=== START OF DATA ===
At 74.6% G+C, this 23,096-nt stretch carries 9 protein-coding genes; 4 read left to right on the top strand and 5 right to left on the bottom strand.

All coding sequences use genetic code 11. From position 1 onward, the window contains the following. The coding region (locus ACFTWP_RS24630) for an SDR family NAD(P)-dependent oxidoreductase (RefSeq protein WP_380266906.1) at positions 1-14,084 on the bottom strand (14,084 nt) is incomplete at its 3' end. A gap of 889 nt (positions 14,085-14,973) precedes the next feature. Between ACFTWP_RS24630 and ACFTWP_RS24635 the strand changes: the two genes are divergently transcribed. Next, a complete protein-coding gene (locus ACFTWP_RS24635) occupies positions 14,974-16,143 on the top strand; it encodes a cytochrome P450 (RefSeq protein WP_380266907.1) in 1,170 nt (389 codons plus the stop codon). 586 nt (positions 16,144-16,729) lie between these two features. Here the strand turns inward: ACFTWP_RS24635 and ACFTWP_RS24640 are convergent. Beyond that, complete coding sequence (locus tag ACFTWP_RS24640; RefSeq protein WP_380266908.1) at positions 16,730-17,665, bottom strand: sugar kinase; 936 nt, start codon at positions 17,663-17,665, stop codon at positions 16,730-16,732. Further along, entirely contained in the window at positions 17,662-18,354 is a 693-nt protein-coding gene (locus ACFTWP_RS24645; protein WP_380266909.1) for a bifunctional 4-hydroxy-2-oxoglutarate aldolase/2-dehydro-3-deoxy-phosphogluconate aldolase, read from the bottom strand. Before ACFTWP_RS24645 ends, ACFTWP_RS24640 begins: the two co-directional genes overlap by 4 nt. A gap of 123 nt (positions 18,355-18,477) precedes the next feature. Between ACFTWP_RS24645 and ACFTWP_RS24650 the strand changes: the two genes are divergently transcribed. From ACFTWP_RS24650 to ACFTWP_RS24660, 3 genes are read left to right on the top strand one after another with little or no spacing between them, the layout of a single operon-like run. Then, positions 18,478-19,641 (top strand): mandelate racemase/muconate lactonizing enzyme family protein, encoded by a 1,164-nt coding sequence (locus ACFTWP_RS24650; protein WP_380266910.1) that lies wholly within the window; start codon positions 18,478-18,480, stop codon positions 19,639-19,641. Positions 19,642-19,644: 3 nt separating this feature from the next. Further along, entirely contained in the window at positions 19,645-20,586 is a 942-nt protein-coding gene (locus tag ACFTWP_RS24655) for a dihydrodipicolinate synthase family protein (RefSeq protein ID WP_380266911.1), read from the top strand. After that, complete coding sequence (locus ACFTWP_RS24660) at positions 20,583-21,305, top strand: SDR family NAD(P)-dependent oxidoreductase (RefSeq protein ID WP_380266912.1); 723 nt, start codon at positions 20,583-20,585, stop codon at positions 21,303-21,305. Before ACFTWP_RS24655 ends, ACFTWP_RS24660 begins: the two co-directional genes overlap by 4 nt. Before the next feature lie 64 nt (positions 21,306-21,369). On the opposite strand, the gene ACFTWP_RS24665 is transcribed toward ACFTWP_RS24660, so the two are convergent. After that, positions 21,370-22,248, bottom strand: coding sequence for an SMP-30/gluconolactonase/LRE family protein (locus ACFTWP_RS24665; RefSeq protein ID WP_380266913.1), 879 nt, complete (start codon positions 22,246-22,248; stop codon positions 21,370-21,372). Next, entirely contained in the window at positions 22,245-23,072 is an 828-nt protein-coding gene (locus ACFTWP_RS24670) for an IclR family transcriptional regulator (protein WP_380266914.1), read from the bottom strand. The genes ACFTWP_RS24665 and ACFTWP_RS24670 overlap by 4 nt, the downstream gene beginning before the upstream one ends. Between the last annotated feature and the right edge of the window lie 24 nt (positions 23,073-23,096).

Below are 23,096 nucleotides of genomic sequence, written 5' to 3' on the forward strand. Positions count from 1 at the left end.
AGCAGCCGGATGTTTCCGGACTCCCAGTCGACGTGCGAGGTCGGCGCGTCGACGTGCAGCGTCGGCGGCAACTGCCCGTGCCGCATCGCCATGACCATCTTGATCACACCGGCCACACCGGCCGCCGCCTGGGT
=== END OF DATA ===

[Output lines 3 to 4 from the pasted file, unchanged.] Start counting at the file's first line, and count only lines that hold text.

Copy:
Below are 23,096 nucleotides of genomic sequence, written 5' to 3' on the forward strand. Positions count from 1 at the left end.
AGCAGCCGGATGTTTCCGGACTCCCAGTCGACGTGCGAGGTCGGCGCGTCGACGTGCAGCGTCGGCGGCAACTGCCCGTGCCGCATCGCCATGACCATCTTGATCACACCGGCCACACCGGCCGCCGCCTGGGT